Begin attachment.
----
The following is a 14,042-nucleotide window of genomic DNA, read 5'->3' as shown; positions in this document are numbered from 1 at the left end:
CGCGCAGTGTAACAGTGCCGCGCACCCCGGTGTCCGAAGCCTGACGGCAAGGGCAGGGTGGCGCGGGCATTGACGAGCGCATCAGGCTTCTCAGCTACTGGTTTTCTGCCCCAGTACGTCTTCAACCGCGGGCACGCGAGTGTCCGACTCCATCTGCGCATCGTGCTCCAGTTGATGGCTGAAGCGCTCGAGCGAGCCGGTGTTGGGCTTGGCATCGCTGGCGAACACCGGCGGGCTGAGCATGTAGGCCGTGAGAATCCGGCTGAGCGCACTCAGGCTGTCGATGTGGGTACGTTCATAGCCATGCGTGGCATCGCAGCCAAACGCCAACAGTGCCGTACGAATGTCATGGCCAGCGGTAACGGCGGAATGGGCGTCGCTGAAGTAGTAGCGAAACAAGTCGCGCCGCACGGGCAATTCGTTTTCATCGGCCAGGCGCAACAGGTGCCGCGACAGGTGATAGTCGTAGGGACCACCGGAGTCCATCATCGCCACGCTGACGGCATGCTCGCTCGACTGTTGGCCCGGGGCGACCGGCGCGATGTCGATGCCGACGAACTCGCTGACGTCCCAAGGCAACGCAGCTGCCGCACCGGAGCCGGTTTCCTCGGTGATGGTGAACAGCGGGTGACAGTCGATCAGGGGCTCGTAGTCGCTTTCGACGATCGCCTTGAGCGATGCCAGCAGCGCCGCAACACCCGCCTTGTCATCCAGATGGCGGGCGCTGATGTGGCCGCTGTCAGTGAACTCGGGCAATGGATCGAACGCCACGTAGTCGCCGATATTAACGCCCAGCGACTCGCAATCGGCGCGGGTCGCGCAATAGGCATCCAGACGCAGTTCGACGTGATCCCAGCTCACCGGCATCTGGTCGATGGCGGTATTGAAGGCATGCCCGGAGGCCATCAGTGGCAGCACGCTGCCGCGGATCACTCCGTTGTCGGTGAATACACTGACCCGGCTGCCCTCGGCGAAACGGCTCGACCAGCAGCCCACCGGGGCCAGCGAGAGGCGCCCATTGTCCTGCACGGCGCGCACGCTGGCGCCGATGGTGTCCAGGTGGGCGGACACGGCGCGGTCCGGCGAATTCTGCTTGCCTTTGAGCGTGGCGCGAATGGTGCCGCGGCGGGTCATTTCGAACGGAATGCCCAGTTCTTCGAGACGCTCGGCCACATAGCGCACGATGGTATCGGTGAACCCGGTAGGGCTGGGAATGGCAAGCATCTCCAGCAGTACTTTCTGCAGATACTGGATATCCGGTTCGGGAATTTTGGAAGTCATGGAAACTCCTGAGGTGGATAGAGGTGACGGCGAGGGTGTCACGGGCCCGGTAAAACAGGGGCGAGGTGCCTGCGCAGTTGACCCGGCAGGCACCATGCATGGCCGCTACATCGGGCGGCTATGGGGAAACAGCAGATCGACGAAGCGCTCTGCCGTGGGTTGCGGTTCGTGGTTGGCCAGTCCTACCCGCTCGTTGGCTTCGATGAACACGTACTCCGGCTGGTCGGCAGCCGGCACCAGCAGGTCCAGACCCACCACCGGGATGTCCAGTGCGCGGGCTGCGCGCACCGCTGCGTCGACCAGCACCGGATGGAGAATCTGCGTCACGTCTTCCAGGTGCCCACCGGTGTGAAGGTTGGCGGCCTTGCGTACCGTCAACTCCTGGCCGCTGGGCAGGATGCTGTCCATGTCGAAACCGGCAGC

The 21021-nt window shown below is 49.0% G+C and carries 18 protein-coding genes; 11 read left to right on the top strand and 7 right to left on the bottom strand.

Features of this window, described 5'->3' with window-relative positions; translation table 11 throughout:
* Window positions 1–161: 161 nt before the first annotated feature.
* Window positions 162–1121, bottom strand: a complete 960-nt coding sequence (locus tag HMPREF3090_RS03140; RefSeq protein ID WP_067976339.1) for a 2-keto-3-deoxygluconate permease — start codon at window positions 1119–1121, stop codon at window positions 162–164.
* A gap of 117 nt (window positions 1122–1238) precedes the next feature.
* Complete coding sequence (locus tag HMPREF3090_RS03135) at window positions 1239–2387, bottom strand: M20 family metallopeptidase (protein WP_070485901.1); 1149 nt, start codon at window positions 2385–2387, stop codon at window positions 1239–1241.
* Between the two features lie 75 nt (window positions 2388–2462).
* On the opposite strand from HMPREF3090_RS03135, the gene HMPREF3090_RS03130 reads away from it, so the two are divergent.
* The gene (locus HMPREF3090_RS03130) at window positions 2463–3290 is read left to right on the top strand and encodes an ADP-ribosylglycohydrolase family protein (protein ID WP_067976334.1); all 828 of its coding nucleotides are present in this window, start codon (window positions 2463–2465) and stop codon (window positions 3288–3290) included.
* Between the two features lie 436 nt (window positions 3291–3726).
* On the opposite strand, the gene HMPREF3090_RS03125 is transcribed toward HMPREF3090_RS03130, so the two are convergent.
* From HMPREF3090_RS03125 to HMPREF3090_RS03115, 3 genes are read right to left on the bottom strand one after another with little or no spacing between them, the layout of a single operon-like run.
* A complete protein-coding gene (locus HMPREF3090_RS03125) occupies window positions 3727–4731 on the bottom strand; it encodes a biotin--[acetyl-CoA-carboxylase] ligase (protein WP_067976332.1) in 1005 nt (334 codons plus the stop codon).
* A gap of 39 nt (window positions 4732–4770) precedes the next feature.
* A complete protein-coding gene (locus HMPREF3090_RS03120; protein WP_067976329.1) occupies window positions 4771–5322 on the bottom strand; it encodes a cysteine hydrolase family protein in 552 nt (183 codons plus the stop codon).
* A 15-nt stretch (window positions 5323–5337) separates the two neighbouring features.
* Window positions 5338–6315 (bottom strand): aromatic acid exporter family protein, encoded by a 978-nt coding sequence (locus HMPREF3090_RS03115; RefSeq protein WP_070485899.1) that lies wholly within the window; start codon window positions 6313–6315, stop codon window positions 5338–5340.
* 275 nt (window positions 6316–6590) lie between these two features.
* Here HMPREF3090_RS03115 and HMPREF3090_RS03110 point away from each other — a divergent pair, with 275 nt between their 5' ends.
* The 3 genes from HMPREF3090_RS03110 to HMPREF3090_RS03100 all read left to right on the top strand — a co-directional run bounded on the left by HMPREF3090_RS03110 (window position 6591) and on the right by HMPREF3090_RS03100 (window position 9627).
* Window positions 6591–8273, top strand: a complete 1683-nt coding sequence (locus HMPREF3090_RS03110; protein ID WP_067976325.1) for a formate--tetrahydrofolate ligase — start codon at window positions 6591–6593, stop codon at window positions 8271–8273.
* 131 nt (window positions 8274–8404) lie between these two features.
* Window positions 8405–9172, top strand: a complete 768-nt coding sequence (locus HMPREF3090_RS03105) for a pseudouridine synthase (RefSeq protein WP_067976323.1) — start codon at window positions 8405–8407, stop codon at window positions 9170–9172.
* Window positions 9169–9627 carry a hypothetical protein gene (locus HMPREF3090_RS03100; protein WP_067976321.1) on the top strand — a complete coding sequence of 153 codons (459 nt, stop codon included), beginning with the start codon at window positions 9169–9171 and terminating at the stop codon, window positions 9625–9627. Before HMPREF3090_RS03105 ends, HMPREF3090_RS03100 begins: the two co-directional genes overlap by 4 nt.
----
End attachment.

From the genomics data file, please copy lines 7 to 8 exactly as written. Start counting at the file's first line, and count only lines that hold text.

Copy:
* A gap of 117 nt (window positions 1122–1238) precedes the next feature.
* Complete coding sequence (locus tag HMPREF3090_RS03135) at window positions 1239–2387, bottom strand: M20 family metallopeptidase (protein WP_070485901.1); 1149 nt, start codon at window positions 2385–2387, stop codon at window positions 1239–1241.